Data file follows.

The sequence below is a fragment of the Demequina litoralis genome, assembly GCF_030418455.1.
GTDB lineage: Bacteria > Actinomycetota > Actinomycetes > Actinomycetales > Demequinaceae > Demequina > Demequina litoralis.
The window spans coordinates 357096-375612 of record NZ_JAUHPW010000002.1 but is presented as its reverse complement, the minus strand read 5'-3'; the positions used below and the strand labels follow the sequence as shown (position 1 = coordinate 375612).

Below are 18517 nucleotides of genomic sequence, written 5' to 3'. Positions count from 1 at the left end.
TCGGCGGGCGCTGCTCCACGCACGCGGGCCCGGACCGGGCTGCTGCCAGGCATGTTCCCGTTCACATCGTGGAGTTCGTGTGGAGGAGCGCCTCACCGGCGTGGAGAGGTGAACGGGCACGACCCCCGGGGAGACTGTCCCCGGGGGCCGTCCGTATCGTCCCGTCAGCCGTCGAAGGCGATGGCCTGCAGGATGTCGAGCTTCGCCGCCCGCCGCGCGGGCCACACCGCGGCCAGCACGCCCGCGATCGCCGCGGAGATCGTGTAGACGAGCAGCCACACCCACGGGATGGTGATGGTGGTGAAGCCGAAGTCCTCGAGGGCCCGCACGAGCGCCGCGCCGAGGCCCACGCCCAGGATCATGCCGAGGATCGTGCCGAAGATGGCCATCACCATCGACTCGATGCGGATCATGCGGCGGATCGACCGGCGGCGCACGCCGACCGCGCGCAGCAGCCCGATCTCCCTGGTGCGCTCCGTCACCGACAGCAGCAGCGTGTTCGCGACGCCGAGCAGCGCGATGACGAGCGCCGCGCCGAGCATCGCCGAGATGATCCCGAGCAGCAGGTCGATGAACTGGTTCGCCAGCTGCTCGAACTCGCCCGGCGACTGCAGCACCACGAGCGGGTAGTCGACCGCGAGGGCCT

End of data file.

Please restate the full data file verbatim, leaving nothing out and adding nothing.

The sequence below is a fragment of the Demequina litoralis genome, assembly GCF_030418455.1.
GTDB lineage: Bacteria > Actinomycetota > Actinomycetes > Actinomycetales > Demequinaceae > Demequina > Demequina litoralis.
The window spans coordinates 357096-375612 of record NZ_JAUHPW010000002.1 but is presented as its reverse complement, the minus strand read 5'-3'; the positions used below and the strand labels follow the sequence as shown (position 1 = coordinate 375612).

Below are 18517 nucleotides of genomic sequence, written 5' to 3'. Positions count from 1 at the left end.
TCGGCGGGCGCTGCTCCACGCACGCGGGCCCGGACCGGGCTGCTGCCAGGCATGTTCCCGTTCACATCGTGGAGTTCGTGTGGAGGAGCGCCTCACCGGCGTGGAGAGGTGAACGGGCACGACCCCCGGGGAGACTGTCCCCGGGGGCCGTCCGTATCGTCCCGTCAGCCGTCGAAGGCGATGGCCTGCAGGATGTCGAGCTTCGCCGCCCGCCGCGCGGGCCACACCGCGGCCAGCACGCCCGCGATCGCCGCGGAGATCGTGTAGACGAGCAGCCACACCCACGGGATGGTGATGGTGGTGAAGCCGAAGTCCTCGAGGGCCCGCACGAGCGCCGCGCCGAGGCCCACGCCCAGGATCATGCCGAGGATCGTGCCGAAGATGGCCATCACCATCGACTCGATGCGGATCATGCGGCGGATCGACCGGCGGCGCACGCCGACCGCGCGCAGCAGCCCGATCTCCCTGGTGCGCTCCGTCACCGACAGCAGCAGCGTGTTCGCGACGCCGAGCAGCGCGATGACGAGCGCCGCGCCGAGCATCGCCGAGATGATCCCGAGCAGCAGGTCGATGAACTGGTTCGCCAGCTGCTCGAACTCGCCCGGCGACTGCAGCACCACGAGCGGGTAGTCGACCGCGAGGGCCT